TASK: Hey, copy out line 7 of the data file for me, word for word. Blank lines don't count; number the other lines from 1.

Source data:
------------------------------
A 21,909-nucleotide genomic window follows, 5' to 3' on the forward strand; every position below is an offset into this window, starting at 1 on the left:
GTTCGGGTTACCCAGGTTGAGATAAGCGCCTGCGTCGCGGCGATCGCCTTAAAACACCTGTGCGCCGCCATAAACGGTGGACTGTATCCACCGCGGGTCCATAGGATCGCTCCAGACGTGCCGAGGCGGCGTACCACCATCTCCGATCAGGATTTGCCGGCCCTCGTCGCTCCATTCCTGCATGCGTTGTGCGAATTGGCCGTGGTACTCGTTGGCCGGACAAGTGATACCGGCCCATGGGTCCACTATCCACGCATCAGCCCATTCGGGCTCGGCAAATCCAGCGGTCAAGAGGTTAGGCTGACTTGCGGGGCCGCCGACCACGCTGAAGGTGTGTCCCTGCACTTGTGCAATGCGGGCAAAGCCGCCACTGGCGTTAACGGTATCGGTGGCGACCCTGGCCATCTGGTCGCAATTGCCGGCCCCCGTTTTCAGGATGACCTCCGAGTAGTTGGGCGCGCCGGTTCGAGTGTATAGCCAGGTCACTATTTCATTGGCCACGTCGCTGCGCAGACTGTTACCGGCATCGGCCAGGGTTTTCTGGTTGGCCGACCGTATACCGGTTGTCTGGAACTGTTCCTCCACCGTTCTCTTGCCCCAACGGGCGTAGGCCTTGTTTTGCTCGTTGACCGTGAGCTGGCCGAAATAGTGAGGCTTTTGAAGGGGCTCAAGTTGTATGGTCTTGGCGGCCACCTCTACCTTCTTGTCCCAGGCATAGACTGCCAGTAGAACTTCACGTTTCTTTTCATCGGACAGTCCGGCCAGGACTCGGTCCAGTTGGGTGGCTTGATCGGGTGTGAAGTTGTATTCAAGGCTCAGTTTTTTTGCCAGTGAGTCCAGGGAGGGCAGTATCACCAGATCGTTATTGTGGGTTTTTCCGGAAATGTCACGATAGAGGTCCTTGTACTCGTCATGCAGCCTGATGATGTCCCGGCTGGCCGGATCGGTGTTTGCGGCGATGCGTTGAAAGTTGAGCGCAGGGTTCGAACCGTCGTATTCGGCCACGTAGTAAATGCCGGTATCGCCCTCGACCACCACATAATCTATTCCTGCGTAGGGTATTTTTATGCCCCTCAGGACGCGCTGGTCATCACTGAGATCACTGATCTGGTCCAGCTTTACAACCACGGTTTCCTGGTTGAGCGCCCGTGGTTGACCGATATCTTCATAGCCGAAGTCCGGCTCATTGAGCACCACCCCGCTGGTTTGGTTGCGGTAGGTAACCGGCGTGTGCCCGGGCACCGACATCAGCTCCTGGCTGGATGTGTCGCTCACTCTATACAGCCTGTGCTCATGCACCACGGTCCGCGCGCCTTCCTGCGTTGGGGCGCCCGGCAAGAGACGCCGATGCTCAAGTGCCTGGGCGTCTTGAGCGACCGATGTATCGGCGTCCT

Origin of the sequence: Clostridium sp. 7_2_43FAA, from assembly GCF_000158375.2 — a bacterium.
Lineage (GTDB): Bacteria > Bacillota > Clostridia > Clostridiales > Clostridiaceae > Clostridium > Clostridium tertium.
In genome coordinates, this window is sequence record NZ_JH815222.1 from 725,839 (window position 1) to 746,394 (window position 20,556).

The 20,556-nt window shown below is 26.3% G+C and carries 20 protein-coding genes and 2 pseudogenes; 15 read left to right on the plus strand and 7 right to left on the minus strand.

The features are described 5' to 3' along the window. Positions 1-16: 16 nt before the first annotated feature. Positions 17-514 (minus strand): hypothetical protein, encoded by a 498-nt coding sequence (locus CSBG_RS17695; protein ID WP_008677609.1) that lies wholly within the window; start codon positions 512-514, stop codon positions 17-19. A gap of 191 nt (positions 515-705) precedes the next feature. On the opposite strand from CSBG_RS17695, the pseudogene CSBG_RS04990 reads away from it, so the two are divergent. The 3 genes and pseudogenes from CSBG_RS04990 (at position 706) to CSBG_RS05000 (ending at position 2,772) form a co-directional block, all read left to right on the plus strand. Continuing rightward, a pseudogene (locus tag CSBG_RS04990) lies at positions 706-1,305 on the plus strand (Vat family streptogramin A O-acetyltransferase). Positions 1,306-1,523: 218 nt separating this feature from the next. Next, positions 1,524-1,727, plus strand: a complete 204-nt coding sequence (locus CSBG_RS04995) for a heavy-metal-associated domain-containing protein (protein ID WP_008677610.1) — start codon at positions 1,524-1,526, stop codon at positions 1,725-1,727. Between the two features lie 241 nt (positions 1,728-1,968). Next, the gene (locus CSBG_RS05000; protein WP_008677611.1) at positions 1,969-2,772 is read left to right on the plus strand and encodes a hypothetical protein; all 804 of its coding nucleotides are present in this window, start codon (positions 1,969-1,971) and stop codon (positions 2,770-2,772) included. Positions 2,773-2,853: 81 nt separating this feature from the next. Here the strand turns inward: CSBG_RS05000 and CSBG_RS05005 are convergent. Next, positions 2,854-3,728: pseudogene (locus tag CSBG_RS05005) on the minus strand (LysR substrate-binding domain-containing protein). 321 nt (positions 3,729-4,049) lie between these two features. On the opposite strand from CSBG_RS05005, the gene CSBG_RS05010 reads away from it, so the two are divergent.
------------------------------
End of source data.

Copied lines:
The features are described 5' to 3' along the window. Positions 1-16: 16 nt before the first annotated feature. Positions 17-514 (minus strand): hypothetical protein, encoded by a 498-nt coding sequence (locus CSBG_RS17695; protein ID WP_008677609.1) that lies wholly within the window; start codon positions 512-514, stop codon positions 17-19. A gap of 191 nt (positions 515-705) precedes the next feature. On the opposite strand from CSBG_RS17695, the pseudogene CSBG_RS04990 reads away from it, so the two are divergent. The 3 genes and pseudogenes from CSBG_RS04990 (at position 706) to CSBG_RS05000 (ending at position 2,772) form a co-directional block, all read left to right on the plus strand. Continuing rightward, a pseudogene (locus tag CSBG_RS04990) lies at positions 706-1,305 on the plus strand (Vat family streptogramin A O-acetyltransferase). Positions 1,306-1,523: 218 nt separating this feature from the next. Next, positions 1,524-1,727, plus strand: a complete 204-nt coding sequence (locus CSBG_RS04995) for a heavy-metal-associated domain-containing protein (protein ID WP_008677610.1) — start codon at positions 1,524-1,526, stop codon at positions 1,725-1,727. Between the two features lie 241 nt (positions 1,728-1,968). Next, the gene (locus CSBG_RS05000; protein WP_008677611.1) at positions 1,969-2,772 is read left to right on the plus strand and encodes a hypothetical protein; all 804 of its coding nucleotides are present in this window, start codon (positions 1,969-1,971) and stop codon (positions 2,770-2,772) included. Positions 2,773-2,853: 81 nt separating this feature from the next. Here the strand turns inward: CSBG_RS05000 and CSBG_RS05005 are convergent. Next, positions 2,854-3,728: pseudogene (locus tag CSBG_RS05005) on the minus strand (LysR substrate-binding domain-containing protein). 321 nt (positions 3,729-4,049) lie between these two features. On the opposite strand from CSBG_RS05005, the gene CSBG_RS05010 reads away from it, so the two are divergent.